A round-up of recent news happening within the financial services market.
In May 2011, the FSA announced that it would be making various changes to the Financial Ombudsman Service. The key dates and changes are as follows:
Where a firm receives a complaint and they either reject it or they accept the complaint and offer remedial action they must respond to any complaint by enclosing a copy of the FOS’s standard leaflet and inform the complainant that if they are dissatisfied with the response, they may refer the complaint to the FOS, and must do so within 6 months.
Determinations by the FOS against a firm should be used by that firm as part of training and development. In particular, individuals to whom the complaint relates should be informed of the determination and it should be used to further their training and development.
Firms should also identify the senior person at the firm responsible for handling the complaints and compliance in general.
The Ombudsman can award up to £150,000 from 1 January 2012. However, any complaint referred to the FOS before 1 January 2012, will remain at £100,000.
On 6 September 2011, HM Treasury published a consolidated version of the Financial Services and Markets Act 2000. The purpose of this consolidated version is to show how the changes introduced by the Financial Services Bill will be incorporated.
In June 2011, the Government published a White Paper to reform the financial services sector, in order to prevent a repeat of the 2008 lending and debt crises, the repercussions of which are echoing across European central banks this month.
The paper largely reproduces and fleshes out earlier government announcements to date but, in a move welcomed by industry, the Government has chosen to revise and update the Financial Services and Markets Act 2000 (FSMA) rather than a repeal and implementation of a new act. The policy proposals outlined in the White Paper can be summarised as follows.
The FPC will be committee of the Court of the Bank of England. The FPC will meet on at least a quarterly basis and will comprise of the Governor of the Bank of England, 3 deputy governors of the Bank, 2 Bank executive directors, the Chief Executive of the Financial Conduct Authority, 4 external members and a non-voting Treasury representative.
The FPC will be responsible for overseeing stability and identifying risks in the financial services industry. Where risks have been identified, it will offer advice to governmental bodies which have authority over the area identified, such as the Treasury, the new regulators and the Financial Reporting Council. The FPC will also have the power to make directions to Prudential Regulation Authority and the Financial Conduct Authority.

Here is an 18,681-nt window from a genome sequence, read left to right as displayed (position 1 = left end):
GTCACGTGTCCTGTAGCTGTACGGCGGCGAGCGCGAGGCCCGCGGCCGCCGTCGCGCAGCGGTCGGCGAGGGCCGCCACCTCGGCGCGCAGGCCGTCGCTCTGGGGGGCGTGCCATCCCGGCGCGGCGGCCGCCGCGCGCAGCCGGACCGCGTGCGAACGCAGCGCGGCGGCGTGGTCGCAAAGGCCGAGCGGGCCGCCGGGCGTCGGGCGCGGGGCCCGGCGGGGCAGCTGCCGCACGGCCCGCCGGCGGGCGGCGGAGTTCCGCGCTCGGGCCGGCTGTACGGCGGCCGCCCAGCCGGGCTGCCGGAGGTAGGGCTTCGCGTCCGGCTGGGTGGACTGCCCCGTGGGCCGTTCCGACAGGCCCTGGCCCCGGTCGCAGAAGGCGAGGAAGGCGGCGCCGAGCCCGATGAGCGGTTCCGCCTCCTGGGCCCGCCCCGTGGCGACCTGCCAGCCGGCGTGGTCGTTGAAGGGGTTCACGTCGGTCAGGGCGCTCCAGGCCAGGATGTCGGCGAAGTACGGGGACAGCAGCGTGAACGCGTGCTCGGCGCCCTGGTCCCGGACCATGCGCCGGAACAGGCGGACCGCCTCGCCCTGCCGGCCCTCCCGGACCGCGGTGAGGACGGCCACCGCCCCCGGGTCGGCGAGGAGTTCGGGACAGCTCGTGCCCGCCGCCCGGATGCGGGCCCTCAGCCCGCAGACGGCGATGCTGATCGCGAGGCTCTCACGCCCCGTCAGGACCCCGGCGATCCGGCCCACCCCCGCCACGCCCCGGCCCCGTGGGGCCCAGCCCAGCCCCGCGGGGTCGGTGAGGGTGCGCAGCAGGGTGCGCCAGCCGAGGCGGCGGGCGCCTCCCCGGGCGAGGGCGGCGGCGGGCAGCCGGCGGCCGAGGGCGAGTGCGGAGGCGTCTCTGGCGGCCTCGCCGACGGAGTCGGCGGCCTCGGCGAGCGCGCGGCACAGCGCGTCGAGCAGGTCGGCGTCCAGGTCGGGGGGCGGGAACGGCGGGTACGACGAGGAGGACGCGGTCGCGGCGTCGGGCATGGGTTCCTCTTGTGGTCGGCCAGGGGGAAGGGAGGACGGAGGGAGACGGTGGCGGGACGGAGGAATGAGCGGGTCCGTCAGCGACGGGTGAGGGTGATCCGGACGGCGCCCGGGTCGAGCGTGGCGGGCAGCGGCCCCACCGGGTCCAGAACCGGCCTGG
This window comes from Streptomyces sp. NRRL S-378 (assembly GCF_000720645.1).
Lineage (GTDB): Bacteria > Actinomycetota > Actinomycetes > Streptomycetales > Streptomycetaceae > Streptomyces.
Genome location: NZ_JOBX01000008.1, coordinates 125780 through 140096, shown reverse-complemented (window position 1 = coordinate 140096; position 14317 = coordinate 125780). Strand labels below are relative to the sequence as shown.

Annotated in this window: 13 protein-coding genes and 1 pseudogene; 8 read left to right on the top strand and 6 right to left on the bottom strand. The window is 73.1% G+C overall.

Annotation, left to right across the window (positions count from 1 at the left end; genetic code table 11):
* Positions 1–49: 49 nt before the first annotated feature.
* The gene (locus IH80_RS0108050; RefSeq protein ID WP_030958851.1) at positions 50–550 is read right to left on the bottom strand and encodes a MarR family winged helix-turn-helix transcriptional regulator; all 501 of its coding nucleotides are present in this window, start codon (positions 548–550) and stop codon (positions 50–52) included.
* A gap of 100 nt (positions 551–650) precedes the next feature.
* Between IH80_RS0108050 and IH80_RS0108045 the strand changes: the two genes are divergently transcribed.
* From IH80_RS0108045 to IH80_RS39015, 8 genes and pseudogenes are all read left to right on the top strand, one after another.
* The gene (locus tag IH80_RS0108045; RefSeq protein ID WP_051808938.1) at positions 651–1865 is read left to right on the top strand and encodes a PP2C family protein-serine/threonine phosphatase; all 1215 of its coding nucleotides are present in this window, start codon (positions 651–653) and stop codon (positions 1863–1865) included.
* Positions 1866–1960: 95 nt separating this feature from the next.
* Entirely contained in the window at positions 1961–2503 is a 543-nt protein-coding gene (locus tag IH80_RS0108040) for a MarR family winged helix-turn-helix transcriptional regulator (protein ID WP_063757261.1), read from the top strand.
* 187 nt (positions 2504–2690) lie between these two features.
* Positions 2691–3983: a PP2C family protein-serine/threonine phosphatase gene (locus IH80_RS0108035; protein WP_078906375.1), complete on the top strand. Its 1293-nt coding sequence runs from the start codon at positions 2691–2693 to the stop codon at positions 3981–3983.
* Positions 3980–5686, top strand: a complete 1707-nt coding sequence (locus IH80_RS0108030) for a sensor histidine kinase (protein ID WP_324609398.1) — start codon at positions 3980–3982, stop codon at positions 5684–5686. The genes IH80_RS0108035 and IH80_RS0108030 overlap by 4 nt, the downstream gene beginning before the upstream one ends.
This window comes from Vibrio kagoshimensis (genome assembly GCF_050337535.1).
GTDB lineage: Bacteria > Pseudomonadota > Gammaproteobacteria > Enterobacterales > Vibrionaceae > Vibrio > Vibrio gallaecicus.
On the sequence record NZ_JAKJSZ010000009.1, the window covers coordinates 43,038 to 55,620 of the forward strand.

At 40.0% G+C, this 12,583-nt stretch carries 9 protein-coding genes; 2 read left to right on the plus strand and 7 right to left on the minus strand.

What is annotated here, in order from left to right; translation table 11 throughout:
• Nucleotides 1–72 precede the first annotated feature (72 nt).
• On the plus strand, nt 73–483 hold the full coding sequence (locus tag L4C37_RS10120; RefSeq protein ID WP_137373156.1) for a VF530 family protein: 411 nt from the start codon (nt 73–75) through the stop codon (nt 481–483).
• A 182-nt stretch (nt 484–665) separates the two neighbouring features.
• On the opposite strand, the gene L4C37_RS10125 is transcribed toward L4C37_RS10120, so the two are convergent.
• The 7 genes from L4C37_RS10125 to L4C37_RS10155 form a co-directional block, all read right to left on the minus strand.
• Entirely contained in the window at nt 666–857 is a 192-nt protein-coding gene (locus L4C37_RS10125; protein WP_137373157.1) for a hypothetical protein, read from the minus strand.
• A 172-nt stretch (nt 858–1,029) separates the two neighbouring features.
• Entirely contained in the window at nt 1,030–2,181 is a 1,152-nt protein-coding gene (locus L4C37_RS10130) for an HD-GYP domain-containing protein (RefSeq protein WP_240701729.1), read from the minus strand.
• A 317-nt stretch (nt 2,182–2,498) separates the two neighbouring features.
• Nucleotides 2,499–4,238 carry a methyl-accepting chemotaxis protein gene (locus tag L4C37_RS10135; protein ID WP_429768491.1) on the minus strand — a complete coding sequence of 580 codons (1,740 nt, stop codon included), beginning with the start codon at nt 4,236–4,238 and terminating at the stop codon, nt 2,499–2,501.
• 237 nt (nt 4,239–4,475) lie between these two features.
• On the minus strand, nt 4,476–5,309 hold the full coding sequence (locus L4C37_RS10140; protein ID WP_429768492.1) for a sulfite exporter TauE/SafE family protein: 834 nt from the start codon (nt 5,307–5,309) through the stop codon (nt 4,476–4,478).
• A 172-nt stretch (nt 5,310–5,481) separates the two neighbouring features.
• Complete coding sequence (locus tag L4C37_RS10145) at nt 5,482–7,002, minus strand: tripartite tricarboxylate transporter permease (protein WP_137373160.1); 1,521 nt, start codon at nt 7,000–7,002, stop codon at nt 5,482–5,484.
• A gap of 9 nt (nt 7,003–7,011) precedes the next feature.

The Government harbours great hope that the FPC will be able to provide a guiding hand and foresight to prevent the next financial crises. There are some promising signs that it may be successful, in that the FPC committee is made up of representatives from all the relevant authorities, and this may help to create a more structured and collegiate approach to financial regulation within government. Further, the remit of the FPC is to identify and dampen future risks, which although inherently difficult to do, does do more than merely react and put out the fires which have already ravaged the industry.
The PRA will be part of the Bank of England, and will be responsible for the regulation and supervision of deposit taking firms. The PRA will generally take a ‘big picture’ approach to its supervisory responsibilities. The exact firms and the level of supervision which the PRA will take have not yet been specified. However, the White Paper allows for the PRA to bring intensive supervision where it considers that the firm poses a particular systemic risk to the sector.
The government proposes that the FCA will focus on the protection of consumers and, in particular, fostering a climate of competition and transparency for financial promotions.
The FSA has since published some guidance on the new powers which will be wielded by the FCA, these include the power to direct firms to withdraw or amend misleading financial promotions with immediate effect, to publish a warning notice in relation to disciplinary notices, and to strengthen the FCA’s powers in relation to tackling misleading information.